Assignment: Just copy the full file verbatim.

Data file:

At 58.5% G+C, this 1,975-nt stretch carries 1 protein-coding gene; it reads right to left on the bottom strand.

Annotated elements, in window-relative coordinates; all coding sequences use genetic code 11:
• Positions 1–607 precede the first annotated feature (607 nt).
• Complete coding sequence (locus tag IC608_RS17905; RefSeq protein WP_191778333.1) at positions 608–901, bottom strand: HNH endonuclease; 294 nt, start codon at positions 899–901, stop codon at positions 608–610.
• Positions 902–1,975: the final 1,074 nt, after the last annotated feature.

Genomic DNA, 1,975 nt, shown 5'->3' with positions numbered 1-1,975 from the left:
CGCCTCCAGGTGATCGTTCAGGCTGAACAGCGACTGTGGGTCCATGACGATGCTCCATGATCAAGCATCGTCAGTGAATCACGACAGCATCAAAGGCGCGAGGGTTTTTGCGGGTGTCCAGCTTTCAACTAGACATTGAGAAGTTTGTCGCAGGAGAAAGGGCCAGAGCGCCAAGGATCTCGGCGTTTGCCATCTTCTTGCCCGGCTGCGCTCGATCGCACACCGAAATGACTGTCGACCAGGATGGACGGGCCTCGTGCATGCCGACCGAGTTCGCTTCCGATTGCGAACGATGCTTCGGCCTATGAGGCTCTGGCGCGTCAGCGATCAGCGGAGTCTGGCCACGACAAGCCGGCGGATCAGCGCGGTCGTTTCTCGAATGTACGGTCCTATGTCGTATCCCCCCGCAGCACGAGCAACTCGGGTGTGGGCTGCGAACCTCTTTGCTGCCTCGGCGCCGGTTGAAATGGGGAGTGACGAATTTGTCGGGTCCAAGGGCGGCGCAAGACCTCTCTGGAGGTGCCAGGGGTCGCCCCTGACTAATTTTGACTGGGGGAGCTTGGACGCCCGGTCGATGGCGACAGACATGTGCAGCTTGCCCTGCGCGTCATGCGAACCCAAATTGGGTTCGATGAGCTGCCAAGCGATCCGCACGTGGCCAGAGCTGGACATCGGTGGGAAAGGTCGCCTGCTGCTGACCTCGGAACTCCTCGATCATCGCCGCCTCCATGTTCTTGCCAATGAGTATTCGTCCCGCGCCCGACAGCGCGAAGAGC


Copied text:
At 58.5% G+C, this 1,975-nt stretch carries 1 protein-coding gene; it reads right to left on the bottom strand.

Annotated elements, in window-relative coordinates; all coding sequences use genetic code 11:
• Positions 1–607 precede the first annotated feature (607 nt).
• Complete coding sequence (locus tag IC608_RS17905; RefSeq protein WP_191778333.1) at positions 608–901, bottom strand: HNH endonuclease; 294 nt, start codon at positions 899–901, stop codon at positions 608–610.
• Positions 902–1,975: the final 1,074 nt, after the last annotated feature.

Genomic DNA, 1,975 nt, shown 5'->3' with positions numbered 1-1,975 from the left:
CGCCTCCAGGTGATCGTTCAGGCTGAACAGCGACTGTGGGTCCATGACGATGCTCCATGATCAAGCATCGTCAGTGAATCACGACAGCATCAAAGGCGCGAGGGTTTTTGCGGGTGTCCAGCTTTCAACTAGACATTGAGAAGTTTGTCGCAGGAGAAAGGGCCAGAGCGCCAAGGATCTCGGCGTTTGCCATCTTCTTGCCCGGCTGCGCTCGATCGCACACCGAAATGACTGTCGACCAGGATGGACGGGCCTCGTGCATGCCGACCGAGTTCGCTTCCGATTGCGAACGATGCTTCGGCCTATGAGGCTCTGGCGCGTCAGCGATCAGCGGAGTCTGGCCACGACAAGCCGGCGGATCAGCGCGGTCGTTTCTCGAATGTACGGTCCTATGTCGTATCCCCCCGCAGCACGAGCAACTCGGGTGTGGGCTGCGAACCTCTTTGCTGCCTCGGCGCCGGTTGAAATGGGGAGTGACGAATTTGTCGGGTCCAAGGGCGGCGCAAGACCTCTCTGGAGGTGCCAGGGGTCGCCCCTGACTAATTTTGACTGGGGGAGCTTGGACGCCCGGTCGATGGCGACAGACATGTGCAGCTTGCCCTGCGCGTCATGCGAACCCAAATTGGGTTCGATGAGCTGCCAAGCGATCCGCACGTGGCCAGAGCTGGACATCGGTGGGAAAGGTCGCCTGCTGCTGACCTCGGAACTCCTCGATCATCGCCGCCTCCATGTTCTTGCCAATGAGTATTCGTCCCGCGCCCGACAGCGCGAAGAGC